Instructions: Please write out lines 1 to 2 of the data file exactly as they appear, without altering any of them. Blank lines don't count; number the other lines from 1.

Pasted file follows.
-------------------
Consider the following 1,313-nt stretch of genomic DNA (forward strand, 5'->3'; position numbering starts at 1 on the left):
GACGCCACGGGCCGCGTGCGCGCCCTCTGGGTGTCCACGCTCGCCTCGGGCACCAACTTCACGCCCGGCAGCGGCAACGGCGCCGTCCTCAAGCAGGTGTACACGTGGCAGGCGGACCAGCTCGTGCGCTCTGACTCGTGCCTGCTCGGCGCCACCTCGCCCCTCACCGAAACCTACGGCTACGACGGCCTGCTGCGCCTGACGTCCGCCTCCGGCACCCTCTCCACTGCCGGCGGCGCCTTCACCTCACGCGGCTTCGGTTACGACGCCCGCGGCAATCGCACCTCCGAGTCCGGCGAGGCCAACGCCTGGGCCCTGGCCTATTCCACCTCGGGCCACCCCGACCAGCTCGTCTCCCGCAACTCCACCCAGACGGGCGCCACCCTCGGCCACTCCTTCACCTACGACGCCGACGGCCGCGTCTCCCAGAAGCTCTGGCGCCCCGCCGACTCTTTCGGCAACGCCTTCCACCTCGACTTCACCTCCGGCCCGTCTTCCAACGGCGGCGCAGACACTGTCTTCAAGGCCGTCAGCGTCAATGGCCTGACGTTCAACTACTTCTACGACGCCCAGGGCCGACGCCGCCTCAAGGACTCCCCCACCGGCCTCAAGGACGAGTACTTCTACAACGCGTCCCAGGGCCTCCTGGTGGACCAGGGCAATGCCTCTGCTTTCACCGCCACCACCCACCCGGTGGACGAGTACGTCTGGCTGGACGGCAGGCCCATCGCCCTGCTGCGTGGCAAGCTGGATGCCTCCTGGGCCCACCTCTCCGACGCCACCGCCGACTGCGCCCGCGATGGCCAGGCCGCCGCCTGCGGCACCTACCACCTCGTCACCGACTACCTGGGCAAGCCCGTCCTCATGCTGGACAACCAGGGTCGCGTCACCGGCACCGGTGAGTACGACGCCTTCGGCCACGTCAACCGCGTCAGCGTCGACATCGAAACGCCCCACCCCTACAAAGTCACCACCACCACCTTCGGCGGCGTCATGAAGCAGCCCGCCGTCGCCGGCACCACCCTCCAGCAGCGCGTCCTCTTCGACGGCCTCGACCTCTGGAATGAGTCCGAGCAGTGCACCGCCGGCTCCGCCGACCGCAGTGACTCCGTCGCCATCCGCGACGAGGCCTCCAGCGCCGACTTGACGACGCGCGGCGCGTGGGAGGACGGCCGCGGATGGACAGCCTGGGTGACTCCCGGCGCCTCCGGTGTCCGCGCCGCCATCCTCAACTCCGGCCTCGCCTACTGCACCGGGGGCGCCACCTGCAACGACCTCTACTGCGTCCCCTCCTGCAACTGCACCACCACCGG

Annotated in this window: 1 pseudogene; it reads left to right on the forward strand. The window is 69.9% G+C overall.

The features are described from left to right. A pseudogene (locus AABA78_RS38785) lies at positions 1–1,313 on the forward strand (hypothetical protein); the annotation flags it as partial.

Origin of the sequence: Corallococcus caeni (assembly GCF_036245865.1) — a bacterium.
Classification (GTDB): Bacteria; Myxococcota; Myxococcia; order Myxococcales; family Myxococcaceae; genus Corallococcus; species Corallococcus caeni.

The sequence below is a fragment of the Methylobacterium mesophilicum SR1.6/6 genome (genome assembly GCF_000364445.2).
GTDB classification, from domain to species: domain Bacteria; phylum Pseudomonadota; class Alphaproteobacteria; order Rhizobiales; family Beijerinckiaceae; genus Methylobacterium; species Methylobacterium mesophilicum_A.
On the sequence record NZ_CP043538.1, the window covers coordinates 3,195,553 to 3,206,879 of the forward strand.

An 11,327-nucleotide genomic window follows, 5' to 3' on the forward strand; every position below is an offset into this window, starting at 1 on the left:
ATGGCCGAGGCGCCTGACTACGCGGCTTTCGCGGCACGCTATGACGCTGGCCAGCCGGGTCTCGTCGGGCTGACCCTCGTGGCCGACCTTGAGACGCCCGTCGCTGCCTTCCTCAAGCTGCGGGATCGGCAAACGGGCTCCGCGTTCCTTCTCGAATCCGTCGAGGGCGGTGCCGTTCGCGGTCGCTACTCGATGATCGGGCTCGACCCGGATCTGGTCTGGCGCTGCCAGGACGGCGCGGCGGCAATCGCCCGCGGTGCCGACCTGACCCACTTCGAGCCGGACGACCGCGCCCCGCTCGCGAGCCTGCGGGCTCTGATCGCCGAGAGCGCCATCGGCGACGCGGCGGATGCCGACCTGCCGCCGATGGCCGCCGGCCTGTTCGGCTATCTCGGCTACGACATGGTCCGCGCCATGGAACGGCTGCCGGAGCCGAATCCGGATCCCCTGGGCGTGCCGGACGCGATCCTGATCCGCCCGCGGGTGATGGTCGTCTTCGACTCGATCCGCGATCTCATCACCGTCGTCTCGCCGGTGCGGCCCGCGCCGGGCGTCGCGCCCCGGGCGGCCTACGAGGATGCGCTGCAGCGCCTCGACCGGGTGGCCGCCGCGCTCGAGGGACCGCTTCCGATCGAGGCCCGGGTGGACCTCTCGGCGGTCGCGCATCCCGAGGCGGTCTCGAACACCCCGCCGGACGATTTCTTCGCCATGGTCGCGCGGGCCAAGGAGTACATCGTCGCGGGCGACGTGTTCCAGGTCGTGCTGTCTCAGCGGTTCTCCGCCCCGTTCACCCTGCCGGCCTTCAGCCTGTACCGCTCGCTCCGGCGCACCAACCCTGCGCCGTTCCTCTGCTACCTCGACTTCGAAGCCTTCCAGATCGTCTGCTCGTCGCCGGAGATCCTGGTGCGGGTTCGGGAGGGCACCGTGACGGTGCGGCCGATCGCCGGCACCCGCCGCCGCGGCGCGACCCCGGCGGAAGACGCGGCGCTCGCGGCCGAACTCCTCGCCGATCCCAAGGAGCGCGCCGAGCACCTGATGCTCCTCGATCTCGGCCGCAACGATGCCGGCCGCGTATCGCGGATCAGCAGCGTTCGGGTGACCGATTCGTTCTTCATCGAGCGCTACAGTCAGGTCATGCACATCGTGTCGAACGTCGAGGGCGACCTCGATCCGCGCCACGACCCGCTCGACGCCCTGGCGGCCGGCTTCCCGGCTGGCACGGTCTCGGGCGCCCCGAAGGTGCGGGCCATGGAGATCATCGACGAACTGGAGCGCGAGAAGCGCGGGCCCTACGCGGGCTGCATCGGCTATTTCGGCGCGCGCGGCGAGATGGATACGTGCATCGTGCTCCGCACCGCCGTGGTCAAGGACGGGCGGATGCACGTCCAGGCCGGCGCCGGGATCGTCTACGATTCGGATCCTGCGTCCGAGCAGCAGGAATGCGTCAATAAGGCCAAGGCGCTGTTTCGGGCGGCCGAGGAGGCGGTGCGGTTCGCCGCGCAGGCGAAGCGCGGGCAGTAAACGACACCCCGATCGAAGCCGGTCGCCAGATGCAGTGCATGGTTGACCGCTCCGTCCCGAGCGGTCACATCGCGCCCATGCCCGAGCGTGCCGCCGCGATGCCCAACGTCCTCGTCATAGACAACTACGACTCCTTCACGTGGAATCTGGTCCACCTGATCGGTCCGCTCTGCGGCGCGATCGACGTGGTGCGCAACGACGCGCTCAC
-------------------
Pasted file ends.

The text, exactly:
Consider the following 1,313-nt stretch of genomic DNA (forward strand, 5'->3'; position numbering starts at 1 on the left):
GACGCCACGGGCCGCGTGCGCGCCCTCTGGGTGTCCACGCTCGCCTCGGGCACCAACTTCACGCCCGGCAGCGGCAACGGCGCCGTCCTCAAGCAGGTGTACACGTGGCAGGCGGACCAGCTCGTGCGCTCTGACTCGTGCCTGCTCGGCGCCACCTCGCCCCTCACCGAAACCTACGGCTACGACGGCCTGCTGCGCCTGACGTCCGCCTCCGGCACCCTCTCCACTGCCGGCGGCGCCTTCACCTCACGCGGCTTCGGTTACGACGCCCGCGGCAATCGCACCTCCGAGTCCGGCGAGGCCAACGCCTGGGCCCTGGCCTATTCCACCTCGGGCCACCCCGACCAGCTCGTCTCCCGCAACTCCACCCAGACGGGCGCCACCCTCGGCCACTCCTTCACCTACGACGCCGACGGCCGCGTCTCCCAGAAGCTCTGGCGCCCCGCCGACTCTTTCGGCAACGCCTTCCACCTCGACTTCACCTCCGGCCCGTCTTCCAACGGCGGCGCAGACACTGTCTTCAAGGCCGTCAGCGTCAATGGCCTGACGTTCAACTACTTCTACGACGCCCAGGGCCGACGCCGCCTCAAGGACTCCCCCACCGGCCTCAAGGACGAGTACTTCTACAACGCGTCCCAGGGCCTCCTGGTGGACCAGGGCAATGCCTCTGCTTTCACCGCCACCACCCACCCGGTGGACGAGTACGTCTGGCTGGACGGCAGGCCCATCGCCCTGCTGCGTGGCAAGCTGGATGCCTCCTGGGCCCACCTCTCCGACGCCACCGCCGACTGCGCCCGCGATGGCCAGGCCGCCGCCTGCGGCACCTACCACCTCGTCACCGACTACCTGGGCAAGCCCGTCCTCATGCTGGACAACCAGGGTCGCGTCACCGGCACCGGTGAGTACGACGCCTTCGGCCACGTCAACCGCGTCAGCGTCGACATCGAAACGCCCCACCCCTACAAAGTCACCACCACCACCTTCGGCGGCGTCATGAAGCAGCCCGCCGTCGCCGGCACCACCCTCCAGCAGCGCGTCCTCTTCGACGGCCTCGACCTCTGGAATGAGTCCGAGCAGTGCACCGCCGGCTCCGCCGACCGCAGTGACTCCGTCGCCATCCGCGACGAGGCCTCCAGCGCCGACTTGACGACGCGCGGCGCGTGGGAGGACGGCCGCGGATGGACAGCCTGGGTGACTCCCGGCGCCTCCGGTGTCCGCGCCGCCATCCTCAACTCCGGCCTCGCCTACTGCACCGGGGGCGCCACCTGCAACGACCTCTACTGCGTCCCCTCCTGCAACTGCACCACCACCGG